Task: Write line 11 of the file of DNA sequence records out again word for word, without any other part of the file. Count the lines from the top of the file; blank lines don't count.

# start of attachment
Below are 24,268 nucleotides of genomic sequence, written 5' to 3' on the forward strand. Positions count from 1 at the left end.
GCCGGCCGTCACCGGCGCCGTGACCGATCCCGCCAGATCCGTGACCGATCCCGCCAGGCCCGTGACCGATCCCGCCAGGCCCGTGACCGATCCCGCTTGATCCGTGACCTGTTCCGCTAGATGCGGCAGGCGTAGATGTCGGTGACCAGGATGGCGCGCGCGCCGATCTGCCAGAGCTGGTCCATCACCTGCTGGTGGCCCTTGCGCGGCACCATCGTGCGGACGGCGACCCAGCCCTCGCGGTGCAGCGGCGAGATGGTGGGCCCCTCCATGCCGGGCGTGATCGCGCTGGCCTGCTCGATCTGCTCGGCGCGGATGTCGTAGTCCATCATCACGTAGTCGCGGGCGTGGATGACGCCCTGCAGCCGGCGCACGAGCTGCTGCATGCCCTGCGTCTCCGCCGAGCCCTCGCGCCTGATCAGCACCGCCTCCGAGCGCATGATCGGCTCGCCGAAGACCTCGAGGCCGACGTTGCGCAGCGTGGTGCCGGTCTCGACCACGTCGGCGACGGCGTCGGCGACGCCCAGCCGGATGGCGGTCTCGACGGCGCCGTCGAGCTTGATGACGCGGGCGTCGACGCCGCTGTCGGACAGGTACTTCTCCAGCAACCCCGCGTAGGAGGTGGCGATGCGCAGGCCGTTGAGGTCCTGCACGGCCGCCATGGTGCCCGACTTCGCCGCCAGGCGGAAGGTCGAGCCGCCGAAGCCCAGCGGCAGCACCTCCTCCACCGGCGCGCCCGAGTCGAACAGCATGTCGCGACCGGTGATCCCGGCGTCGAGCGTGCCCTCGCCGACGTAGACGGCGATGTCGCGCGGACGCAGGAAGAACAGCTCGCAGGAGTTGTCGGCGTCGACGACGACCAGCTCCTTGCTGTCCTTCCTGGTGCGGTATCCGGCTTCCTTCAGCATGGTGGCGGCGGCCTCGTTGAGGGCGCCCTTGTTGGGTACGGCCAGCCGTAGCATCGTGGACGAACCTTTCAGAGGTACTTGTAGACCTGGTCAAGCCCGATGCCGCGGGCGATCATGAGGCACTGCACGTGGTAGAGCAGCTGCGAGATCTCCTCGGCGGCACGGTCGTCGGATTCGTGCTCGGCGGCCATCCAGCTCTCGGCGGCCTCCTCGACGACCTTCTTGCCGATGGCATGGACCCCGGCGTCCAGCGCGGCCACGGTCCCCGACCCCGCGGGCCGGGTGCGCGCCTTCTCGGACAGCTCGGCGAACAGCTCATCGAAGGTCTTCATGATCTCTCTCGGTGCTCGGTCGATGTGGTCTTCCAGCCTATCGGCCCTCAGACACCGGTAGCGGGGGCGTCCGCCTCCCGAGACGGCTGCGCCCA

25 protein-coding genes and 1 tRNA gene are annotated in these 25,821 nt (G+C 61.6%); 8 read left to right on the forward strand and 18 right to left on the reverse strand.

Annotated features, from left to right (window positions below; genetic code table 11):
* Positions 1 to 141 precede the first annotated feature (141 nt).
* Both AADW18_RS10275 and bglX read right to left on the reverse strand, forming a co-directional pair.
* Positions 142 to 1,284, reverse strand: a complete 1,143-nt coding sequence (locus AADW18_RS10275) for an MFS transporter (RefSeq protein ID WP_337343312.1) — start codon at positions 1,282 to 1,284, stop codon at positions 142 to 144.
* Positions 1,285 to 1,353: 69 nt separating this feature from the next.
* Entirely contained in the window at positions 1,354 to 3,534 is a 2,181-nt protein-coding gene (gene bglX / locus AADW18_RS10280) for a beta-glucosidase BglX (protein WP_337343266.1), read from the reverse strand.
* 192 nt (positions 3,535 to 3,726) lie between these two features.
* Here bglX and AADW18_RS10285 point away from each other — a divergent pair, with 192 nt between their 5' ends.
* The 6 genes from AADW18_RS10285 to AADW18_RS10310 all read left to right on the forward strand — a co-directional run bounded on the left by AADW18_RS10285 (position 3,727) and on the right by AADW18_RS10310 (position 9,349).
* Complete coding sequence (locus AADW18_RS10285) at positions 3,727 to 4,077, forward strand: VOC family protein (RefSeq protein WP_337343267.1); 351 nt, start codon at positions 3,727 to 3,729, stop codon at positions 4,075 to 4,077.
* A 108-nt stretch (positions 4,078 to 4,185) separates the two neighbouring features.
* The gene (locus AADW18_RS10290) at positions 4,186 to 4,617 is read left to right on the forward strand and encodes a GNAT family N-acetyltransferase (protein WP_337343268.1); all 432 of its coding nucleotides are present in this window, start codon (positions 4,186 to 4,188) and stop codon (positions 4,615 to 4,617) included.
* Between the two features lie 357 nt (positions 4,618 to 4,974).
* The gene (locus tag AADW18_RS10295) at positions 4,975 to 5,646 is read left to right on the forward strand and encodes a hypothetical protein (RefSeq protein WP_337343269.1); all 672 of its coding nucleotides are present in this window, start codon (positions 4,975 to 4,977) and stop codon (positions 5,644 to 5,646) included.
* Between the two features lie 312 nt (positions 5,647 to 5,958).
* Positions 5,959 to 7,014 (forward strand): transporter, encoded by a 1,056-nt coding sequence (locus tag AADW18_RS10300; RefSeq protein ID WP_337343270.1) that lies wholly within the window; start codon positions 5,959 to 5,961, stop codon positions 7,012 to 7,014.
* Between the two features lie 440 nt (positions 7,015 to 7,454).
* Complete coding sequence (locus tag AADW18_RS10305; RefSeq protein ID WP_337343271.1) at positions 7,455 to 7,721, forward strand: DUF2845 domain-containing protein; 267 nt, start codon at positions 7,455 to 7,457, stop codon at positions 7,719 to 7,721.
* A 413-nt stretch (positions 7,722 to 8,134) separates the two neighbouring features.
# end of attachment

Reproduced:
* Here bglX and AADW18_RS10285 point away from each other — a divergent pair, with 192 nt between their 5' ends.